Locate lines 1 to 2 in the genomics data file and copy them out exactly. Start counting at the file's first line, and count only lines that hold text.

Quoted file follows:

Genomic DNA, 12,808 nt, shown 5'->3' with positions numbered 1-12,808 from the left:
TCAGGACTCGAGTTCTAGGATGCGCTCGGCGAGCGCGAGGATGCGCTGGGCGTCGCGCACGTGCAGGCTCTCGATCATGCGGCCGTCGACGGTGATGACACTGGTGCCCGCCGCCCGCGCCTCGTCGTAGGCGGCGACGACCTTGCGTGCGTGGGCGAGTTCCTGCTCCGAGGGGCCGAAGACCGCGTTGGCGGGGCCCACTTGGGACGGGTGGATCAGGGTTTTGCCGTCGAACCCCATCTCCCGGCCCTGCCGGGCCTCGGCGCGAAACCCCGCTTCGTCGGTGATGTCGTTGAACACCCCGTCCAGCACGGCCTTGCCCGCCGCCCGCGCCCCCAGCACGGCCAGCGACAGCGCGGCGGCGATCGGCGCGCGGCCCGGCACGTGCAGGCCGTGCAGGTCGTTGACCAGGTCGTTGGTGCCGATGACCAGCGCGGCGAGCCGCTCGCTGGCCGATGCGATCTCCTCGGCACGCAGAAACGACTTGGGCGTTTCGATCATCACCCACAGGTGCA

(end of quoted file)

Genomic DNA, 12,808 nt, shown 5'->3' with positions numbered 1-12,808 from the left:
TCAGGACTCGAGTTCTAGGATGCGCTCGGCGAGCGCGAGGATGCGCTGGGCGTCGCGCACGTGCAGGCTCTCGATCATGCGGCCGTCGACGGTGATGACACTGGTGCCCGCCGCCCGCGCCTCGTCGTAGGCGGCGACGACCTTGCGTGCGTGGGCGAGTTCCTGCTCCGAGGGGCCGAAGACCGCGTTGGCGGGGCCCACTTGGGACGGGTGGATCAGGGTTTTGCCGTCGAACCCCATCTCCCGGCCCTGCCGGGCCTCGGCGCGAAACCCCGCTTCGTCGGTGATGTCGTTGAACACCCCGTCCAGCACGGCCTTGCCCGCCGCCCGCGCCCCCAGCACGGCCAGCGACAGCGCGGCGGCGATCGGCGCGCGGCCCGGCACGTGCAGGCCGTGCAGGTCGTTGACCAGGTCGTTGGTGCCGATGACCAGCGCGGCGAGCCGCTCGCTGGCCGATGCGATCTCCTCGGCACGCAGAAACGACTTGGGCGTTTCGATCATCACCCACAGGTGCA